In 1947 she was awarded the King's Police and Fire Service Medal for outstanding service and, after her retirement on 2 December 1949, aged 65, the Imperial Service Medal.

With Superintendent James Wilcox and Superintendent Gilbert Leary
With Superintendent James Wilcox and Superintendent Gilbert Leary
(Source: Jane Anderson)

She was presented with an illuminated address and £200 by the Lord Mayor of Sydney; the Police Department allowed her £455 6s. 5d. in lieu of extended leave of absence, but she received no superannuation.

In 1965 she was granted a special allowance of £3 10s. a week by the government of New South Wales, and relinquished her 10s. a week old-age pension. During her latter years she lived at the Methodist Hostel, Leichhardt; she died on 26 August 1971 at Lewisham Hospital, and was cremated with Church of England rites.
(Source: Australian Dictionary of Biography)

Did You Know?

Life Summary

Birth:
3 December 1884
Mittagong, New South Wales, Australia

Death:
26 August 1971
Lewisham, Sydney, New South Wales, Australia

Religious Influence:
Anglican

Occupation:
Nurse (general)
Police officer - Sergeant

Awards:
King's Police and Fire Service Medal
Imperial Service Medal

Workplaces:
Hospital for the Insane (Callan Park, Sydney)
Police Force (NSW)

Experiences & Opportunities

"This is no ordinary police story. Lillian Armfield was one of two women appointed to the Women’s Police in Sydney in July 1915. They were the first female Australian police officers. Lillian also became the nation’s first female detective and was Chief of the Women’s Police until her retirement in 1949.

Lillian started talking more to the press in the 1930s, once her work was widely known in terms of the major cases she was involved in. When she first joined the job she was told to keep in the background and not give away details about her work.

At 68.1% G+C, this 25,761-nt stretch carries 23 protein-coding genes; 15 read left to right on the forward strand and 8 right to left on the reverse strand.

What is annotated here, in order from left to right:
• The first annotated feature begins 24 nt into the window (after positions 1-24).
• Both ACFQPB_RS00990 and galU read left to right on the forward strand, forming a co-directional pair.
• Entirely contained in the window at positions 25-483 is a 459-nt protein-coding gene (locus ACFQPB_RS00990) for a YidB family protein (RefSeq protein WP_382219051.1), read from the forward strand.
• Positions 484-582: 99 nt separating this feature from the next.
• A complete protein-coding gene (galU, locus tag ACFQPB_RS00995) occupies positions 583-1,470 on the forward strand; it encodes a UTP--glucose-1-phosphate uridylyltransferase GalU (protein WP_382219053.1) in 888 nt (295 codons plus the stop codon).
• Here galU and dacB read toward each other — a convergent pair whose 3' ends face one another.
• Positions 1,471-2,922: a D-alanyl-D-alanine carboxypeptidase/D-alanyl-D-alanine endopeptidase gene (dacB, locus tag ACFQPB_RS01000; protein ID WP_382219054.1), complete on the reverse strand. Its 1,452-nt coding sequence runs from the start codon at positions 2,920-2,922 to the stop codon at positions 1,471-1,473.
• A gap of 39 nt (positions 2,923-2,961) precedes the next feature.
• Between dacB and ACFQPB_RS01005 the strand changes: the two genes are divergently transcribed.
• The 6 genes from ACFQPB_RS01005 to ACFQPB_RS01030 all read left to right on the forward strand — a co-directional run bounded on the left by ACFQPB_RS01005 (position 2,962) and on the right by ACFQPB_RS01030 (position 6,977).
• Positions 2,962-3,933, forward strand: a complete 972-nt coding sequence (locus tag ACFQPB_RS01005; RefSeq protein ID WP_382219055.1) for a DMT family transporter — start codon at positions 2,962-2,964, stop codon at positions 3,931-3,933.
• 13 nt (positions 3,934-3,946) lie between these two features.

Female officers were barred from marrying and when Lillian joined in 1915, they had to be single on entry. Only later were widows allowed to serve." (Source: Hachette)

The Mail, Adelaide Sat 8 Nov 1952

"A year or so ago, Sergeant Lillian Armfield, first policewoman in the British Empire and founder of the NSW Women Police, retired after almost 40 years'service.

She had risked her life scores of times in Sydney's razor gang era. Hundreds of way-ward girls owed their rehabilitation to her.

She was retired crippled with arthritis and with no pension simply "because women police don't get pensions, and to give her one would set a bad precedent."
(Source: Trove)

Lucy Wigmore played Lillian Armfield
Lucy Wigmore depicting Lillian Armfield in series Underbelly: Razor
(Source: Daily Mail UK)

"Lillian Armfield was a pearl-wearing, straight-talking former nurse who as Australia's first female detective took on some of the country's most dangerous gangsters armed only with a handbag.

"Special Constable' Armfield, who joined the New South Wales police in 1915, went up against Sydney's razor gangs of the 1920s and 1930s without a baton, handcuffs or gun."
(Source: Daily Mail UK)

"Lillian had nothing more than her handbag and fists to protect herself. It seemed ludicrous to Lillian that she couldn’t carry a weapon like her male colleagues did. " (Source: SMH)